Because most ports are in urban areas, the shoreline habitats affected by port development are often already degraded. When that is the case, ports have the opportunity to improve an estuary or riverine area by restoring or creating new natural areas where they are most needed. Careful planning in conjunction with tribes and agencies can often improve habitats in urban areas while also improving port facilities and creating new jobs.
Many ports operate at the bottom of river basins, in the estuaries and along the shorelines of major rivers. Consequently, as sources of pollution move downstream they often collect in the sediments of our harbors. Sediments have also been contaminated by the industrial land uses that historically exist around cities.
Washington’s ports have become leaders in cleaning up these contaminated sediments. When ports dredge up sediment for shoreline development or to improve harbor navigation, they follow strict cleanup requirements. Contaminated sediments are disposed of in special containment areas either along the shoreline or in landfills – resulting in a cleaner harbor.
Ports have completed many successful cleanups, including:
In 1985, the Port of Seattle created a confined disposal facility at the north end of Elliott Bay, behind the twin piers. Sediments contaminated with PAHs, PCBs and metals (such as lead) were placed behind a protective berm and capped with asphalt. Monitoring wells were placed around this site, and have proven that no contaminants moved out of the site since then.
In addition, the Port of Seattle built the Bell Harbor Marina on Seattle’s central waterfront in 1994. Some of this area was capped with a layer of clean sediment, and strips of cobble rock were added to enhance the habitat of the area. Monitoring to date shows that contaminants are not moving, and the area is being recolonized by marine life.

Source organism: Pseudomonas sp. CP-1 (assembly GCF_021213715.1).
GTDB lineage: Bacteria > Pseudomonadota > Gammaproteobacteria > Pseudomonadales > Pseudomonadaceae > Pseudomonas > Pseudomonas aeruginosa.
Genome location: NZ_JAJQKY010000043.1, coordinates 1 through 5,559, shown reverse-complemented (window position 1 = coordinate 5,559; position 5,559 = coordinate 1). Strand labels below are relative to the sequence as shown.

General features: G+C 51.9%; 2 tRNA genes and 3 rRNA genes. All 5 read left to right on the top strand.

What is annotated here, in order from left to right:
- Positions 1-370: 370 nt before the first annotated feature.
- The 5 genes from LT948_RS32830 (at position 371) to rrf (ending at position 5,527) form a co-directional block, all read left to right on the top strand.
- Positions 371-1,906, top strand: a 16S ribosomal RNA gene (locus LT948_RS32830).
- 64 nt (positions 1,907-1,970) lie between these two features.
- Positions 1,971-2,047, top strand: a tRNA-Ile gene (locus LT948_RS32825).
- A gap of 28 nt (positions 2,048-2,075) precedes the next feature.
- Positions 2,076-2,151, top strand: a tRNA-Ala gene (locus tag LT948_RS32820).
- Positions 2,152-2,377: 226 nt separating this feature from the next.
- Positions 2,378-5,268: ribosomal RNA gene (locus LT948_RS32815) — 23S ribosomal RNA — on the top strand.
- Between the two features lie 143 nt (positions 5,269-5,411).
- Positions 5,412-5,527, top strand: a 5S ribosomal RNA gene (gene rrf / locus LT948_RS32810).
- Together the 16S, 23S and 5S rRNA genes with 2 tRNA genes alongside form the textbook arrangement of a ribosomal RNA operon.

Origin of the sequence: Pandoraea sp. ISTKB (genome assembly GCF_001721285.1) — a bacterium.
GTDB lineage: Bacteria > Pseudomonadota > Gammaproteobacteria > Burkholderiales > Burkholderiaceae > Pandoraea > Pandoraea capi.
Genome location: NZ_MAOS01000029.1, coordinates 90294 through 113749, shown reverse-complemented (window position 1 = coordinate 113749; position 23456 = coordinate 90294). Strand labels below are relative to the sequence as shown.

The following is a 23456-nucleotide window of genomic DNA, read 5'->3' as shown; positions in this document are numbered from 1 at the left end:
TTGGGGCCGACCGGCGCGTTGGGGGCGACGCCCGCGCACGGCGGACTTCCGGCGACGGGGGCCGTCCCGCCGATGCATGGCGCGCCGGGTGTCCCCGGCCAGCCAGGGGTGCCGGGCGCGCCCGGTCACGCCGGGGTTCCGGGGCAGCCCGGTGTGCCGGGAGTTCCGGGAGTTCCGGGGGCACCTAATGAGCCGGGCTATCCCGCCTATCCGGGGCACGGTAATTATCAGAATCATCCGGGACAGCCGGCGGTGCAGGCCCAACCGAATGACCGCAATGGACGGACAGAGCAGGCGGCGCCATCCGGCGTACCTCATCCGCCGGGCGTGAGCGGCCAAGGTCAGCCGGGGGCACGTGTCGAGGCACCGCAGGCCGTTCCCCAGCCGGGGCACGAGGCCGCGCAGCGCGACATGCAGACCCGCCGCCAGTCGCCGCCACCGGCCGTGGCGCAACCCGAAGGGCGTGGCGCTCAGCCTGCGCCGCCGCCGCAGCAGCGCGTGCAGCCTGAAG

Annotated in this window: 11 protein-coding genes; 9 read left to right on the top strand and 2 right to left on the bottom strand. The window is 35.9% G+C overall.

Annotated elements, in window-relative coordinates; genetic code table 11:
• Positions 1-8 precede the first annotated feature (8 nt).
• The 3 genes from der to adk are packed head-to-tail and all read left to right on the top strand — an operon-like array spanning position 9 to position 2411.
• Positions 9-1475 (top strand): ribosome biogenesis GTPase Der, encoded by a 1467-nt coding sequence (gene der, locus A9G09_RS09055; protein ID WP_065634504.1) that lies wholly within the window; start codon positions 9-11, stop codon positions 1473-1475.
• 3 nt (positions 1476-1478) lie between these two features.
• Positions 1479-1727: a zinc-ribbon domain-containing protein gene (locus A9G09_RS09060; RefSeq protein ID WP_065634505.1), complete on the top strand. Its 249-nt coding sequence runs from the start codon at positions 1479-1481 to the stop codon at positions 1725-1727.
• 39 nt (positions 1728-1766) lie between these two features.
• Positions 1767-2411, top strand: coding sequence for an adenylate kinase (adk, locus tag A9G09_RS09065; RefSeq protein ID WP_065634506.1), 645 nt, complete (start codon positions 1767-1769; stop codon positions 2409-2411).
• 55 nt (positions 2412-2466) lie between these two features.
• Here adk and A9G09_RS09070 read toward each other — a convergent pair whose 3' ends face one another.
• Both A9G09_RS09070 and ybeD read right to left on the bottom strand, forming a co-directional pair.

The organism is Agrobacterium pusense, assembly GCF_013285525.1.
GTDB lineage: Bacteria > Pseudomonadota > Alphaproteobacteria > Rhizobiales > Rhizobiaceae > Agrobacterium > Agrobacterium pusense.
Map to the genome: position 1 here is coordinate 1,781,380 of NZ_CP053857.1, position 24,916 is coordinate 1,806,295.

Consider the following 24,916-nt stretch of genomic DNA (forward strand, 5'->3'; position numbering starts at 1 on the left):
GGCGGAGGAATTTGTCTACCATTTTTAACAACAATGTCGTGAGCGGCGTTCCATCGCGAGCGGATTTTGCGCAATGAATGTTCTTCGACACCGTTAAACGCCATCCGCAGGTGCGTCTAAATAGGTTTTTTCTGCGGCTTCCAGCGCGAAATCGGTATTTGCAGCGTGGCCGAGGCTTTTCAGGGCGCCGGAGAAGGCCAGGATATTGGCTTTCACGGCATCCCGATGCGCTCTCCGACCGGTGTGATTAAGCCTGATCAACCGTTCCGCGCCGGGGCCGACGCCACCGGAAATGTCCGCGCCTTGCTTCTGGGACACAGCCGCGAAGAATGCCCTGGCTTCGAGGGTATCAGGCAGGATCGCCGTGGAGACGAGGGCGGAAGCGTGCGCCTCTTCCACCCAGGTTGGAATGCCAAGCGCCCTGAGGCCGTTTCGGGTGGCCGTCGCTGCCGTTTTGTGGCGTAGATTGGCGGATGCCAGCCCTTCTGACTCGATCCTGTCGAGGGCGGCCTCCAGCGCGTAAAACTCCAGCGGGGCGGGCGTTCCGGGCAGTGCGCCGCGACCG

Port Gardner Bay
In 1996, the Port of Everett dredged contaminated sediments from the Everett berthing areas, and placed them behind a protective berm on the Everett waterfront. These sediments were contaminated with PAHs and hydrocarbons, mostly from storm water sources. Monitoring and modeling of the site shows no migration of contamination. Because of this successful cleanup, the Port of Everett has now embarked on an ambitious redevelopment project of the historic waterfront, bringing new jobs and development to a once struggling area.
In 1994, the Port of Tacoma dredged contaminated sediments from the Sitcum and Blair Waterways in Tacoma, placing them behind a protective berm in the Milwaukee Waterway. The sediments were then capped and fish habitat at the mouth of the waterway was restored.